I am in the water...

Why my arms get tired

Hoping I don't fall off...


Don't fall, don't fall, don't fall

Look out I'm coming through

Wobble tack

The Haling Island Seafront...where the event will be. Fingers crossed it is this sunny with a bit more wind.

Monday, May 20, 2013

Vasiliki, Greece

Vasiliki Bay, Island of Lefkada, Greece

Last minute decision making saw us booking a holiday with Ocean Elements to stay in their Surf Hotel for 7 days. So by Sunday afternoon I had another stamp in my passport and we was enjoying the beautiful view of Vasiliki bay. The plan was to take advantage of all the different toys that Ocean Elements includes in the holiday package from windsurfing to SUPing, kayaking to dingy sailing, as well as mountain biking. The holiday started off really well with a bike ride to take in beautiful views and explore the village as there was not really enough wind to bother with windsurfing or sailing.

Vasiliki Harbour
Vassiliki Bay
Day one was a highly usual wind day which made any wind activities incrementally difficult. The staff who had seen Vasiliki through more than one season told us that they had never before seen the wind do what we dubbed Vasiliki allshore! For those of you unfamiliar with wind let me explain: When sailing or windsurfing you need to know what direction the wind is blowing so that you can plan the direction that you are going to sail in to maximize the speed and ease at which you travel. So you may hear windsurfer talk of a "cross shore wind" which mean that the wind is blowing parallel to the shoreline which means the optimal windsurfing line is perpendicular to the shore which means you can easily and reliably get back to the same starting position. Vasiliki all shore meant that the wind was blowing in all directions at the same time, how? We have no idea BUT it meant that it made for some very confusing visuals. At one point I was sailing on the same tack (side of board and leading hand/foot) as two other people but we were all going in completely different directions. Normally Mark would be able to blame this phenomena on the lack of my ability, but this time all windsurfers were having the same issue! Everyone came off the water slightly confused and frustrated.

The second and third days were much better as the conditions were planing conditions. Yes I am now starting to plane!! So much fun! I don't quite have it cracked and I still fall in LOTS and turning still involves more swimming than windsurfing but I am getting so much better. I have graduated from the wobbles of last summer, the wave sailing in Brazil and am now beginning to plane and learn light wind freestyle! I went to all my lessons I am now considered a intermediate planing windsurfer which means that I am working on planing getting in the harness and foot-straps which will mean I can go fast! I am still trying to conquer a dry fast tack, but have also started to learn how to do a non-planing carve gybe as well as generally increase my skills overall. My instructors (Hannah and Emily) for the week were amazing and I feel like I learned SO much. I can't wait to go out again here in England even though it will be chilly in comparison. The second half of the week was not very windy at all so the had us practicing lots of light wind skills which is something I never really did before. It really slows everything down so that you can concentrate on what you are doing and the implications of that action. One of the other members in my group had a blast working our tails off at trying heli-tacks, back winding the sail, sail 360's, body 360's (my record was 8), and upwind 360's. Mark took video of me and I also created a new move a reverse 3 point turn. How I do it I have no clue! hehe it looks ridiculous. We also laughed our heads off to the point that we had other guest on the beach stopping and watching us.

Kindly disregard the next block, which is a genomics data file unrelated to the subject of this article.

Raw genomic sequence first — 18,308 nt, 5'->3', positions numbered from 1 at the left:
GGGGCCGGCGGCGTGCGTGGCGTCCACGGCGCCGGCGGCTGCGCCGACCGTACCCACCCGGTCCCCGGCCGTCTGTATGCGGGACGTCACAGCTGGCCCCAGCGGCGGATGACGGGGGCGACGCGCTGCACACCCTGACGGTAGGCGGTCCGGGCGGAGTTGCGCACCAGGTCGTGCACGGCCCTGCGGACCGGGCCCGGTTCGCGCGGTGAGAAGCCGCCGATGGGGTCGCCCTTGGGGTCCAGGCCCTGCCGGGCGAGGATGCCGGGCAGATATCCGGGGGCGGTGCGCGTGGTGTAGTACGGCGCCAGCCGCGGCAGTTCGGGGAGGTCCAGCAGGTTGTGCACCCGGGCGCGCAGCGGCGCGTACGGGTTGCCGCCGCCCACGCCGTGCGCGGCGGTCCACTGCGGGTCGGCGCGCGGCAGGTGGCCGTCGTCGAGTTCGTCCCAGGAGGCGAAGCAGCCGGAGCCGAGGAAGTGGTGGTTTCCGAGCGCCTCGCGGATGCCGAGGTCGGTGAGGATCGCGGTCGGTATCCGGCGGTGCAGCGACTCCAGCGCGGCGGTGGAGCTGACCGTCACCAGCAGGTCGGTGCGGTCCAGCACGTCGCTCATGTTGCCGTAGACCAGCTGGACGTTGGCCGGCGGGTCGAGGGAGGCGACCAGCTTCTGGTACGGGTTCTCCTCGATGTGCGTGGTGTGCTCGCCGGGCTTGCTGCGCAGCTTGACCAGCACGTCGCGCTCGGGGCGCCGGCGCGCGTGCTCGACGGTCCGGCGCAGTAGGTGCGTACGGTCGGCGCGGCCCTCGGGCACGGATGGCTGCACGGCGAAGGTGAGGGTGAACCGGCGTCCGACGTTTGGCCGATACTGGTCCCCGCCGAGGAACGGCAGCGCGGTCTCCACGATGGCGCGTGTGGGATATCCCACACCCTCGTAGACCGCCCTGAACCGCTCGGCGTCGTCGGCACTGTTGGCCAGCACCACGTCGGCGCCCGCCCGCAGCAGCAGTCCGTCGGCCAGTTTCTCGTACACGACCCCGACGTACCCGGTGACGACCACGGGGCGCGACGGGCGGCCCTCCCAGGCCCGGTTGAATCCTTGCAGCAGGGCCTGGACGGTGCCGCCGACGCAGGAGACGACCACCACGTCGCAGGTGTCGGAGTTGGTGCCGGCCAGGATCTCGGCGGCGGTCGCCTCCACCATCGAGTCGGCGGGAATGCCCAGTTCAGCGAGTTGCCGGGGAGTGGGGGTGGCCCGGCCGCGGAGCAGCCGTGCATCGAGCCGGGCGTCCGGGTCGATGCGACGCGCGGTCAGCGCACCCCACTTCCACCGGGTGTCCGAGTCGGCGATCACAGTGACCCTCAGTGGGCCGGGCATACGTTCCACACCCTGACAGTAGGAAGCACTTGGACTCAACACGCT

Trying to plane/blast
Light wind freestyle

Due to the light wind conditions and the fact that on Tuesday Mark hurt his leg and could not really take part in the I did a few things on my own. I went for a kayak trip to a secret beach which was such fun. One the way there I saw a school of sardines jumping for their lives. And on arriving to the beach we scared a bunch of naturalist's taking advantage of the secluded spot and hazy UV rays hehe! I have never before see naturalist be shy - not only did the cover up but the hid in the rocks and they were all at least 50 years old...maybe it was their first go at it? 

I also went for a bike ride that took us through the olive groves and through the back part of the village to another secret beach, only this time there were no naturalists.

The other adventure was a SUPing trip. There was no wind so I took out a windSUP (Stand Up Paddle baord with the slot for a windsurf sail) out to goof off on. I tried a bit of freestyle but only succeeded in looking like I didn't know what I was doing and got a bit wet. Then Hannah who was in the safety boat boat told me that there were dolphins out in the bay. So I went for about an hour paddle to try and find them. I did manage to see them but they were a way off, the crested through the water and then disappeared  So a tiny glimpse but I still loved every moment of the paddle. Being on the water is just were I love to be.

So although our last minute holiday wasn't everything we had hoped it would be. We still had a good enough time that we both want to return, but this time try and not get hurt so that I can learn to sail! Who knows maybe again later this year??? Time will tell.